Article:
What problems do you think you would have? How would you use a loan from SEWA Bank to improve the lives of yourself and your family? 2 How is women's work considered in your own country? In what ways is it similar or different from the situation in India? Do you think that changes such as SEWA provides would be useful in your country? ------------------------------------------------- Interview with Ela Bhatt Founder of the Self Employed Women’s Association (SEWA) A good combination of struggle and constructive work Create, as a strategy, alternative economic organizations
Ahmedabad, Gujarat, India | Ela Bhatt. Photo by Nic Paget-Clarke. | | Self-employed vegetable vendors in Ahmedabad. Click to see a series of photos. Photo by Nic Paget-Clarke. | Ela Bhatt is the founder of the Self Employed Women’s Association(SEWA) and was SEWA’s first general-secretary. Based in Ahmedabad, Gujarat, India, SEWA is the largest single trade union in the country with a membership of 687,000 women. SEWA’s members are vegetable and garment vendors, in-home seamstresses, head-loaders, bidi rollers, paper pickers, construction workers, incense stick makers, and agricultural workers.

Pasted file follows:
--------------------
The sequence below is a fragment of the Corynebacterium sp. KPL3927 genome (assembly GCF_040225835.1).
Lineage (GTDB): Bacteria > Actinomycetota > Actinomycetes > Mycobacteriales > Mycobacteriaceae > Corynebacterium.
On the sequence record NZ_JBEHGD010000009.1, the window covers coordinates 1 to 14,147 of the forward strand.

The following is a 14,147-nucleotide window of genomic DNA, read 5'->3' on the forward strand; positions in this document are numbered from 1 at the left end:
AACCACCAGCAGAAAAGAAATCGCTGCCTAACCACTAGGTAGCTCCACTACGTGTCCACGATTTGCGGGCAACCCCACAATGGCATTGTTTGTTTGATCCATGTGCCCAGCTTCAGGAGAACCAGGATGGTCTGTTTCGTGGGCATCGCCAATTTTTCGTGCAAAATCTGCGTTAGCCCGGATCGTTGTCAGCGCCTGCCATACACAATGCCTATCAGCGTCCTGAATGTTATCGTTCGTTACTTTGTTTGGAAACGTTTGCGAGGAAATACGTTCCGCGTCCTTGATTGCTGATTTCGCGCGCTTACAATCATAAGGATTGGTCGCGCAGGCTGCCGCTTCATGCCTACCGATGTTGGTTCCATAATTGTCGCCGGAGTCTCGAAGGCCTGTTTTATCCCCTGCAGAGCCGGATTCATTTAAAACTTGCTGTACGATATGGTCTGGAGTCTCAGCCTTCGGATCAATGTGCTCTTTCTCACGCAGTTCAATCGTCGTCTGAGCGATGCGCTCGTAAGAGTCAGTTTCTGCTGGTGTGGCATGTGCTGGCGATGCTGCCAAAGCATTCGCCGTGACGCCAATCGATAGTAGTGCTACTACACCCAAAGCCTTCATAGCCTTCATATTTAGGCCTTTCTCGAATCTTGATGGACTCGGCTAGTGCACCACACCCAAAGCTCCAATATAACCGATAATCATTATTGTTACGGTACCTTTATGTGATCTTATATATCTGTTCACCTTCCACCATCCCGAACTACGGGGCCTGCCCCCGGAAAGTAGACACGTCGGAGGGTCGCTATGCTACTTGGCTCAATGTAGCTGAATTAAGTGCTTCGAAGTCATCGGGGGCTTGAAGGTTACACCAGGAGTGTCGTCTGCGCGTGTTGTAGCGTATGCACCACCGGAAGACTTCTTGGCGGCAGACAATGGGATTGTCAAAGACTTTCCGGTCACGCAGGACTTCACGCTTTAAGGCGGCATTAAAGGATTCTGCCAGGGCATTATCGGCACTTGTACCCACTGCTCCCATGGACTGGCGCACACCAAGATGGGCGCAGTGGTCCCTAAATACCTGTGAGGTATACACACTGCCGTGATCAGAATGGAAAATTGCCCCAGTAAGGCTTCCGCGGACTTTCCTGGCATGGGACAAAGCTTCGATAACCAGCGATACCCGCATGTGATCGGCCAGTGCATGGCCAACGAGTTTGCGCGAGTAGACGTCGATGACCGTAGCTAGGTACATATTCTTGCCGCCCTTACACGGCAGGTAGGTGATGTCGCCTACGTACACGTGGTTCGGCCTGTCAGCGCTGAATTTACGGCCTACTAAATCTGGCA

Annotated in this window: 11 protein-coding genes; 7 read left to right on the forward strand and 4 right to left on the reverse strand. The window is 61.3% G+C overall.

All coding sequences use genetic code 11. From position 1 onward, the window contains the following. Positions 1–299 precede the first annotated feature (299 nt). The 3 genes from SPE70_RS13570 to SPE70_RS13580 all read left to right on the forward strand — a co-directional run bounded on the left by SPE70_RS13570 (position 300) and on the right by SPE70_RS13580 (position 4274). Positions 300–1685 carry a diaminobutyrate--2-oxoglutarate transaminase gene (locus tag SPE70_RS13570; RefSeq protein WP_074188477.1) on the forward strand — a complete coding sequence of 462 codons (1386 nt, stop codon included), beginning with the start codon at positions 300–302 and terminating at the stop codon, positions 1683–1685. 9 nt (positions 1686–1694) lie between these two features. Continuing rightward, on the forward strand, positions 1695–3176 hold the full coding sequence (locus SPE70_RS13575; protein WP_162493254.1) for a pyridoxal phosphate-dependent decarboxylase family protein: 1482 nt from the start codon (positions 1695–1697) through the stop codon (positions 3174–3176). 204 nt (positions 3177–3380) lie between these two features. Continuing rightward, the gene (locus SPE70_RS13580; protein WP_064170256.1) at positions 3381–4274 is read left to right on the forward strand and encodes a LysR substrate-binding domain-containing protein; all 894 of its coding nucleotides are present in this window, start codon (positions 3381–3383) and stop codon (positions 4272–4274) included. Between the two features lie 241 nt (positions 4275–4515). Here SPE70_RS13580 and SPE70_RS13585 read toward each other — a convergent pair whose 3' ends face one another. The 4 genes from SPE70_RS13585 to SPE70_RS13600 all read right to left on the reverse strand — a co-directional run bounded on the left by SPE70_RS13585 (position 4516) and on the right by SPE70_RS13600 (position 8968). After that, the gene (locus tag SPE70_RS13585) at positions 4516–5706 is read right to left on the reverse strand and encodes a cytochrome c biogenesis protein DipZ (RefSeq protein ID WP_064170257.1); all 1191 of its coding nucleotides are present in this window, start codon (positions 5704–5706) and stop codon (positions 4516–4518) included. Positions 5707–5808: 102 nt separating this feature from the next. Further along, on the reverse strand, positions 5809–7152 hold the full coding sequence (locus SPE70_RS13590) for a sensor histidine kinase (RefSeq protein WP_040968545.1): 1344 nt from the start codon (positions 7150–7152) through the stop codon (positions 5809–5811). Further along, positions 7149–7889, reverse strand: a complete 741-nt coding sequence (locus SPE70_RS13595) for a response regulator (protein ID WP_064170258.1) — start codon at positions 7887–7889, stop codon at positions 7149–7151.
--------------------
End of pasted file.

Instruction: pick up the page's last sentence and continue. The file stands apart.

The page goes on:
They come from India's "unorganized sector" and organize for their just dues and rights. 96% of all women workers in India are in this sector. Among their achievements is the SEWA Bank whose capital is made up entirely of their own contributions. The SEWA Bank was founded in 1974 by 4,000 women each contributing ten rupees. This interview was conducted August 31, 2003 by Nic Paget-Clarke for In Motion Magazine in Ahmedabad. Also see interview with Jayshree Vyas - Managing Director of SEWA Bank. * The Independence Struggle * Self-employed laborers * A leading role in the women’s movement You have to be for something * In Gandhi’s thinking * Civil disobedience and sit-in strikes * Satyagraha and street vendors * Face-to-face talk * Alternative economic organizations * Cooperatives and trade unions * Full employment and self-reliance – social change * The diversity of our society * Literacy education * Democratic values * To serve * Changes in the garment industry * Globalization: the construction industry * Embroidery and migration * Only because we had an organization * The interests of the local producers * Using the technology * Changing the balance of power